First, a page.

1. Travel and subsistence are linked and for a meal allowance or overnight subsistence to be allowable the travel has to be to a temporary workplace or the person concerned has to hold a travelling appointment. If the journey does not qualify for tax purposes then scale rate payments are included with pay and tax.
  2. Where food is concerned the basic legal principle that more has been spent than would otherwise have been the case still holds good – otherwise the scale rate should not be claimed or payment should  be included with pay and taxed.
  3. The cost of a packed lunch prepared at home or food brought from home does not qualify – the scale rate should not be claimed or if made then it should be included with pay and taxed.
  4. A scale rate can be paid only if the employee has incurred the expense. It follows, therefore, that if an employee attends a temporary workplace and purchases lunch he will be able to claim the scale rate applicable to lunch only. If in attending the temporary workplace the employee purchases two meals then he will be able to claim the scale rate applicable to two meals. If the employee is away overnight then he will be able to claim the scale rate for overnight subsistence and so on. It is important to note that the employee has to incur the expense – it is not simply a matter claiming as a matter of routine – the legal requirements still hold good that the travel has to be allowable for tax purposes, where food is concerned more has to be spent than would otherwise have been the case and that the expense has to be incurred. If a person is provided with a meal then the expense has not been incurred and the person is not eligible to claim.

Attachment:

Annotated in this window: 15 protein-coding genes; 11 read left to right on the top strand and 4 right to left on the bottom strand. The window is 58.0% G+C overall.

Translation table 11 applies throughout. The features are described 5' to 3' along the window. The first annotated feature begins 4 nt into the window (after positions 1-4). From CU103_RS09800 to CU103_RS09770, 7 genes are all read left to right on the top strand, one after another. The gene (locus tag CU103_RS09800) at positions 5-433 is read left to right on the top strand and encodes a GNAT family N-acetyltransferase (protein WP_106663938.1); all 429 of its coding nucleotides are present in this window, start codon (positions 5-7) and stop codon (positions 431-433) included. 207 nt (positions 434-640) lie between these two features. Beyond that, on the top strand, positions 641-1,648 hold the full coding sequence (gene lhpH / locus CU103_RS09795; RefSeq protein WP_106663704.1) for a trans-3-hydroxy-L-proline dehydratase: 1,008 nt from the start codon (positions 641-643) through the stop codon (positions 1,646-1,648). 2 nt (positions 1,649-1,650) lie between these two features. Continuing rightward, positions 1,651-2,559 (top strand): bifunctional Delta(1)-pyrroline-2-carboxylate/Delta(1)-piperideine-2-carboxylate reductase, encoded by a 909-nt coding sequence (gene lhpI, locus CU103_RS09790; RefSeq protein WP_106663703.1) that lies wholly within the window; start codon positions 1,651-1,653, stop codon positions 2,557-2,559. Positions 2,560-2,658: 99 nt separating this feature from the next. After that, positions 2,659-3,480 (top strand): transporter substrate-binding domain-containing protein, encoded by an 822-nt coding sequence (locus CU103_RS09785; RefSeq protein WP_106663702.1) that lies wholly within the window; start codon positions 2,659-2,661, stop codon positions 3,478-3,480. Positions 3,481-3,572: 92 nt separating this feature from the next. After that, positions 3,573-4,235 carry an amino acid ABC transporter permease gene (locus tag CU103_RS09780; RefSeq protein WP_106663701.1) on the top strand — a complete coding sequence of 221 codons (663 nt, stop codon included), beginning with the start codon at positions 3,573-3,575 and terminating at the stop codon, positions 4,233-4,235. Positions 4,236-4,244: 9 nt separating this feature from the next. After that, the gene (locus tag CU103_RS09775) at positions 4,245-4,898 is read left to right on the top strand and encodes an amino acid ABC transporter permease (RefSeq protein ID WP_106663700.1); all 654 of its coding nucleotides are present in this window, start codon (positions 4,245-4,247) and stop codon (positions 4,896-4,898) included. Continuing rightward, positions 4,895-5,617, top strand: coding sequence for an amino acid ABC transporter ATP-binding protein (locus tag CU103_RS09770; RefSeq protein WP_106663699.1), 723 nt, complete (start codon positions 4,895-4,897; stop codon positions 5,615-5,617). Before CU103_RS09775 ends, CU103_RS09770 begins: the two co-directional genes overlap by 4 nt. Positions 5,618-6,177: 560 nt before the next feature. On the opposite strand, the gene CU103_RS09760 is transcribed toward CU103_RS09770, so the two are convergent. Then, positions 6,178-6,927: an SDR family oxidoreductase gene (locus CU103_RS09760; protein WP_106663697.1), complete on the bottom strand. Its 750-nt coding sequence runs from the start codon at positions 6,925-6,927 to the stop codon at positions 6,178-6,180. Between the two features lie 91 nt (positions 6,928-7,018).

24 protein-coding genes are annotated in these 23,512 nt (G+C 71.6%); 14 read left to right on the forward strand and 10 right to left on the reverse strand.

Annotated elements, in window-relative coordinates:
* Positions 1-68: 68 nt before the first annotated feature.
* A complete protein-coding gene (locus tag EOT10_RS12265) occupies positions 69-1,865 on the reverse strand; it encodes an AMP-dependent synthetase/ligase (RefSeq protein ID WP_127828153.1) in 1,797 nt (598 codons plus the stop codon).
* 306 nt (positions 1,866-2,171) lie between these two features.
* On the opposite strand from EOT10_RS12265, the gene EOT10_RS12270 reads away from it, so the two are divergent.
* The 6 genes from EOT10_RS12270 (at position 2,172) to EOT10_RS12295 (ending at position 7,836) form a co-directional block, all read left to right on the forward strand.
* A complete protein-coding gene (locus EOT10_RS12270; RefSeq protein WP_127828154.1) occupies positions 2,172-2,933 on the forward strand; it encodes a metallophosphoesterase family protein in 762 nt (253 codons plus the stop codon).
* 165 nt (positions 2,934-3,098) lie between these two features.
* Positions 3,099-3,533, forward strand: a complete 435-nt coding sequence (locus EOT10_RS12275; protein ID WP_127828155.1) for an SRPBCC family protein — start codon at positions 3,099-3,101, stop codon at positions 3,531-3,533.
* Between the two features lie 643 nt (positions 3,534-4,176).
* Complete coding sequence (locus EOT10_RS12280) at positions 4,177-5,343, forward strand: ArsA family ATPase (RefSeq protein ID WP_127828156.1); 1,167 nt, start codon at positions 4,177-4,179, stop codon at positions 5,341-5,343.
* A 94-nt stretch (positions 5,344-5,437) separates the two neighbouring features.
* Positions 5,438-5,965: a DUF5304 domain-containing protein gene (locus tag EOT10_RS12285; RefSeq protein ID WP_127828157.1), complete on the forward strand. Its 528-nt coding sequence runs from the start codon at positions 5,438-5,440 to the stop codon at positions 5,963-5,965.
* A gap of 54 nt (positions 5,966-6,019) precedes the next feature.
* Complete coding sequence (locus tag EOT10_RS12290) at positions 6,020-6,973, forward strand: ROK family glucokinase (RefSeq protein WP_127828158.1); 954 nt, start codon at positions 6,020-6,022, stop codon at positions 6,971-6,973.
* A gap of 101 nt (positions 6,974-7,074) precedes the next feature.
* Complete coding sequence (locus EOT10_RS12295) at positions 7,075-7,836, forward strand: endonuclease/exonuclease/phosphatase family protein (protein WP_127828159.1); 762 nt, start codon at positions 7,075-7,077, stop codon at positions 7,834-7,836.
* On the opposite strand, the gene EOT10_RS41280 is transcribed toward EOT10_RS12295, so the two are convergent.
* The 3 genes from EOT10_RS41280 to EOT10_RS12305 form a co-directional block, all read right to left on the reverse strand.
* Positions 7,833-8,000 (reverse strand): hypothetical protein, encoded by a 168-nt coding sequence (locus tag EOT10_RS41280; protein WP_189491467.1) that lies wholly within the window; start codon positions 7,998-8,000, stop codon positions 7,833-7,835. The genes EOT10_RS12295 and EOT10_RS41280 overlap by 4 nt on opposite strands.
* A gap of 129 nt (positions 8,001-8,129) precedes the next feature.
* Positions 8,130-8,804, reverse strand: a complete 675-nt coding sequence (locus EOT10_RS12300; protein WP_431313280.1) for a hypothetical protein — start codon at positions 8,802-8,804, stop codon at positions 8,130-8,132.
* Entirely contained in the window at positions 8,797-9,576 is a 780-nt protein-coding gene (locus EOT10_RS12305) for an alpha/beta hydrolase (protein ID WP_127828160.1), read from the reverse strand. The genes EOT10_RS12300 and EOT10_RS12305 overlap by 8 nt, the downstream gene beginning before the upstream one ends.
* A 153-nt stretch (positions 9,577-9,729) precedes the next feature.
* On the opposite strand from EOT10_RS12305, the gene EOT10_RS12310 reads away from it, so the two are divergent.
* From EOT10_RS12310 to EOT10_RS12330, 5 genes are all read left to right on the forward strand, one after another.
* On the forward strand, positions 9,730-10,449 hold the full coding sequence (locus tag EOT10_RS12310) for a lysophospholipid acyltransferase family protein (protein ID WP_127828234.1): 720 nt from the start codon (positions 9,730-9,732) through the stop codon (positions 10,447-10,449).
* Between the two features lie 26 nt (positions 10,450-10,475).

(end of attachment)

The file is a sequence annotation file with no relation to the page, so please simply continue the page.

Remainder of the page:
If a meal is included as part of another expense of travel, for example, breakfast on the train, then there is no expense incurred on the meal and it is not appropriate to claim. It is not sufficient simply to make a qualifying journey and claim the meal allowance – the expense of the meal has to be incurred.
  5. A scale rate is set at a modest level and is designed to cover, taking one day with another, the expense incurred. If the information provided to HMRC in the sample is such that employees generally spend on average £2.50 on a sandwich for lunch then the scale rate should reflect that fact. If the information provided to HMRC in the sample is such that employees generally spend on average £10 on lunch then the scale rate should reflect that fact.
  6. Scale rates for meal allowances are linked to time spent away – for example in order to claim for lunch the claimant must be away for, say 5 hours. There is no statutory limit here – it is a common sense rule of thumb that will be applied by HMRC. On being granted a scale charge the individual employer will be informed by HMRC of the various requirements – and for a lunchtime meal the time requirement will probably be 5 hours………but ……Take this scenario for example – I work in Chester and I arrange to see you for a 5 minute meeting to sign your tax return 10 miles away – I leave Chester at 12 noon – we meet at 12.20 – we do the business – I then partake of a slap up meal – and return to Chester for 2 pm. That is stretching credibility – was the expense necessary? – well it could have easily been avoided by arranging the appointment for mid morning or mid afternoon – or I could have returned to Chester for 1 pm and incurred my “normal” lunchtime expense.
Similarly you may be away for a morning appointment intending to be back for lunch – total expected duration 3 hours – you are delayed due to an accident and the time away exceeds the 5 hours – you do not partake of a meal because you were stuck in the so even though you were away for the required duration no expense was incurred.

Benchmark Scale Rates

HMRC have introduced benchmark scale rates – as from 6 April 2009 – you will find details of these at
Audit requirements are still necessary – call me for further information.

From → Expenses, HMRC, Tax